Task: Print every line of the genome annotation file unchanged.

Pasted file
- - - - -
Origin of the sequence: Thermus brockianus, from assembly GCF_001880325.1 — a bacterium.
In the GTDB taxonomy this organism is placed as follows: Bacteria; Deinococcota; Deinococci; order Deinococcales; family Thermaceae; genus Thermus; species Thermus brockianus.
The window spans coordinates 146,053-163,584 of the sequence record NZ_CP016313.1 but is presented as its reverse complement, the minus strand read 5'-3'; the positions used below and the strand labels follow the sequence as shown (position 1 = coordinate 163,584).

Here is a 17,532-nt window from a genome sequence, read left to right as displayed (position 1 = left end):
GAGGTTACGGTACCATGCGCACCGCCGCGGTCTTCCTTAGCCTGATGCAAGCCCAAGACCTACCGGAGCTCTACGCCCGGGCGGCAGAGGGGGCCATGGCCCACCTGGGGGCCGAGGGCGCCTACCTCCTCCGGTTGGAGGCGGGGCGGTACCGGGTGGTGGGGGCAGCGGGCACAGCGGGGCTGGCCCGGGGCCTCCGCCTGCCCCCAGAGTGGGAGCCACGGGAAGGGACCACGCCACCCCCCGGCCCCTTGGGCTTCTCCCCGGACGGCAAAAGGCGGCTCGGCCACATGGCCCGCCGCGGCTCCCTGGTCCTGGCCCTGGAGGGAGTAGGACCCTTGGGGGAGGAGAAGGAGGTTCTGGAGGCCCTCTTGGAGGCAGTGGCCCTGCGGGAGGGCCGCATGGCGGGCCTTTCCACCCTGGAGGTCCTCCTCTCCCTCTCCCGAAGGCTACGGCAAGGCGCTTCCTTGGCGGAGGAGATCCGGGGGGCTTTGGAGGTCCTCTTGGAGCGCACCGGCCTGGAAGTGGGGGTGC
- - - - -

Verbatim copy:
Origin of the sequence: Thermus brockianus, from assembly GCF_001880325.1 — a bacterium.
In the GTDB taxonomy this organism is placed as follows: Bacteria; Deinococcota; Deinococci; order Deinococcales; family Thermaceae; genus Thermus; species Thermus brockianus.
The window spans coordinates 146,053-163,584 of the sequence record NZ_CP016313.1 but is presented as its reverse complement, the minus strand read 5'-3'; the positions used below and the strand labels follow the sequence as shown (position 1 = coordinate 163,584).

Here is a 17,532-nt window from a genome sequence, read left to right as displayed (position 1 = left end):
GAGGTTACGGTACCATGCGCACCGCCGCGGTCTTCCTTAGCCTGATGCAAGCCCAAGACCTACCGGAGCTCTACGCCCGGGCGGCAGAGGGGGCCATGGCCCACCTGGGGGCCGAGGGCGCCTACCTCCTCCGGTTGGAGGCGGGGCGGTACCGGGTGGTGGGGGCAGCGGGCACAGCGGGGCTGGCCCGGGGCCTCCGCCTGCCCCCAGAGTGGGAGCCACGGGAAGGGACCACGCCACCCCCCGGCCCCTTGGGCTTCTCCCCGGACGGCAAAAGGCGGCTCGGCCACATGGCCCGCCGCGGCTCCCTGGTCCTGGCCCTGGAGGGAGTAGGACCCTTGGGGGAGGAGAAGGAGGTTCTGGAGGCCCTCTTGGAGGCAGTGGCCCTGCGGGAGGGCCGCATGGCGGGCCTTTCCACCCTGGAGGTCCTCCTCTCCCTCTCCCGAAGGCTACGGCAAGGCGCTTCCTTGGCGGAGGAGATCCGGGGGGCTTTGGAGGTCCTCTTGGAGCGCACCGGCCTGGAAGTGGGGGTGC